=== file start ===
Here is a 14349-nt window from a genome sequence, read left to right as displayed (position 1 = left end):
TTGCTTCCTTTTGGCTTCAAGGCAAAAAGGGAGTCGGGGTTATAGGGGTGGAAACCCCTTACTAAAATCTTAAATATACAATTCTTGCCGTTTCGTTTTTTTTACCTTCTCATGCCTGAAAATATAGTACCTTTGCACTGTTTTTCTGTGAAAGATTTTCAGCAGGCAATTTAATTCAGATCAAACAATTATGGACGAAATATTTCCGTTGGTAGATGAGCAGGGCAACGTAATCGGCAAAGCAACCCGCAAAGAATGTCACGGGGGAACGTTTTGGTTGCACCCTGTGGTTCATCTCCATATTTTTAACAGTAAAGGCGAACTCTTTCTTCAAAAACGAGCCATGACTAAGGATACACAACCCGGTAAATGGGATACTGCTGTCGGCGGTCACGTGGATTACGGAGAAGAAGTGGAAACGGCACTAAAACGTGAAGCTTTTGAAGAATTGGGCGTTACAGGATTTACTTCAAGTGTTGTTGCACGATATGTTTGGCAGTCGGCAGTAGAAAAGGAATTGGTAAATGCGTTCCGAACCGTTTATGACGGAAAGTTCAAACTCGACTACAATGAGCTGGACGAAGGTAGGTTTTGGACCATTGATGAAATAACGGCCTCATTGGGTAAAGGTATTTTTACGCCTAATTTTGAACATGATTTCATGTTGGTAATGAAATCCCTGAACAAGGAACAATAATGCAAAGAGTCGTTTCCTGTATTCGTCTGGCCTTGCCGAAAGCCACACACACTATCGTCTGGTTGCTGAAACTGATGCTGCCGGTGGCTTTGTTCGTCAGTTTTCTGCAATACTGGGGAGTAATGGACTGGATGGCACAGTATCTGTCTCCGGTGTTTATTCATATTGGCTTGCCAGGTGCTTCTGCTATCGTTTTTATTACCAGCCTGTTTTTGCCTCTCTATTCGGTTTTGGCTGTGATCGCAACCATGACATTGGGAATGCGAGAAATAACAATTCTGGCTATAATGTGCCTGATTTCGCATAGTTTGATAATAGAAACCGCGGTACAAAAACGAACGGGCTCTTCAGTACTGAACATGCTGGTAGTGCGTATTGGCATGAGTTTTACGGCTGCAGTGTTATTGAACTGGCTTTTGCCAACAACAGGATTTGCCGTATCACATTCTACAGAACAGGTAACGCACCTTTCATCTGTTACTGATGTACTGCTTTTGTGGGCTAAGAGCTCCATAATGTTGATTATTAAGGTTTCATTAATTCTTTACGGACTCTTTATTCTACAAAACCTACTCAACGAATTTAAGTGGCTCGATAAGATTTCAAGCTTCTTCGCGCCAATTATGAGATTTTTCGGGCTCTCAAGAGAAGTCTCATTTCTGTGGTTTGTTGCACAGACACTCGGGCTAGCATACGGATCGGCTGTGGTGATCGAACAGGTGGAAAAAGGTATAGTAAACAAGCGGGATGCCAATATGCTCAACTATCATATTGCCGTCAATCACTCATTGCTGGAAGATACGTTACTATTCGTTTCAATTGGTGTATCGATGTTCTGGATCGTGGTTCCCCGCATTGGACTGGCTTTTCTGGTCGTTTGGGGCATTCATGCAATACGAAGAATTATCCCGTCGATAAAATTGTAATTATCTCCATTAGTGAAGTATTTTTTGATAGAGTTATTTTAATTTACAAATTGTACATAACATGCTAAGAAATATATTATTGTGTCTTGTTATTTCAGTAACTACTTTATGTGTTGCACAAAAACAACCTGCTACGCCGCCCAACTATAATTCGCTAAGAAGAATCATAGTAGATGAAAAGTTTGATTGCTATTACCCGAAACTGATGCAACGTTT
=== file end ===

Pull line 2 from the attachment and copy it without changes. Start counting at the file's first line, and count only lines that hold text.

TTGCTTCCTTTTGGCTTCAAGGCAAAAAGGGAGTCGGGGTTATAGGGGTGGAAACCCCTTACTAAAATCTTAAATATACAATTCTTGCCGTTTCGTTTTTTTTACCTTCTCATGCCTGAAAATATAGTACCTTTGCACTGTTTTTCTGTGAAAGATTTTCAGCAGGCAATTTAATTCAGATCAAACAATTATGGACGAAATATTTCCGTTGGTAGATGAGCAGGGCAACGTAATCGGCAAAGCAACCCGCAAAGAATGTCACGGGGGAACGTTTTGGTTGCACCCTGTGGTTCATCTCCATATTTTTAACAGTAAAGGCGAACTCTTTCTTCAAAAACGAGCCATGACTAAGGATACACAACCCGGTAAATGGGATACTGCTGTCGGCGGTCACGTGGATTACGGAGAAGAAGTGGAAACGGCACTAAAACGTGAAGCTTTTGAAGAATTGGGCGTTACAGGATTTACTTCAAGTGTTGTTGCACGATATGTTTGGCAGTCGGCAGTAGAAAAGGAATTGGTAAATGCGTTCCGAACCGTTTATGACGGAAAGTTCAAACTCGACTACAATGAGCTGGACGAAGGTAGGTTTTGGACCATTGATGAAATAACGGCCTCATTGGGTAAAGGTATTTTTACGCCTAATTTTGAACATGATTTCATGTTGGTAATGAAATCCCTGAACAAGGAACAATAATGCAAAGAGTCGTTTCCTGTATTCGTCTGGCCTTGCCGAAAGCCACACACACTATCGTCTGGTTGCTGAAACTGATGCTGCCGGTGGCTTTGTTCGTCAGTTTTCTGCAATACTGGGGAGTAATGGACTGGATGGCACAGTATCTGTCTCCGGTGTTTATTCATATTGGCTTGCCAGGTGCTTCTGCTATCGTTTTTATTACCAGCCTGTTTTTGCCTCTCTATTCGGTTTTGGCTGTGATCGCAACCATGACATTGGGAATGCGAGAAATAACAATTCTGGCTATAATGTGCCTGATTTCGCATAGTTTGATAATAGAAACCGCGGTACAAAAACGAACGGGCTCTTCAGTACTGAACATGCTGGTAGTGCGTATTGGCATGAGTTTTACGGCTGCAGTGTTATTGAACTGGCTTTTGCCAACAACAGGATTTGCCGTATCACATTCTACAGAACAGGTAACGCACCTTTCATCTGTTACTGATGTACTGCTTTTGTGGGCTAAGAGCTCCATAATGTTGATTATTAAGGTTTCATTAATTCTTTACGGACTCTTTATTCTACAAAACCTACTCAACGAATTTAAGTGGCTCGATAAGATTTCAAGCTTCTTCGCGCCAATTATGAGATTTTTCGGGCTCTCAAGAGAAGTCTCATTTCTGTGGTTTGTTGCACAGACACTCGGGCTAGCATACGGATCGGCTGTGGTGATCGAACAGGTGGAAAAAGGTATAGTAAACAAGCGGGATGCCAATATGCTCAACTATCATATTGCCGTCAATCACTCATTGCTGGAAGATACGTTACTATTCGTTTCAATTGGTGTATCGATGTTCTGGATCGTGGTTCCCCGCATTGGACTGGCTTTTCTGGTCGTTTGGGGCATTCATGCAATACGAAGAATTATCCCGTCGATAAAATTGTAATTATCTCCATTAGTGAAGTATTTTTTGATAGAGTTATTTTAATTTACAAATTGTACATAACATGCTAAGAAATATATTATTGTGTCTTGTTATTTCAGTAACTACTTTATGTGTTGCACAAAAACAACCTGCTACGCCGCCCAACTATAATTCGCTAAGAAGAATCATAGTAGATGAAAAGTTTGATTGCTATTACCCGAAACTGATGCAACGTTT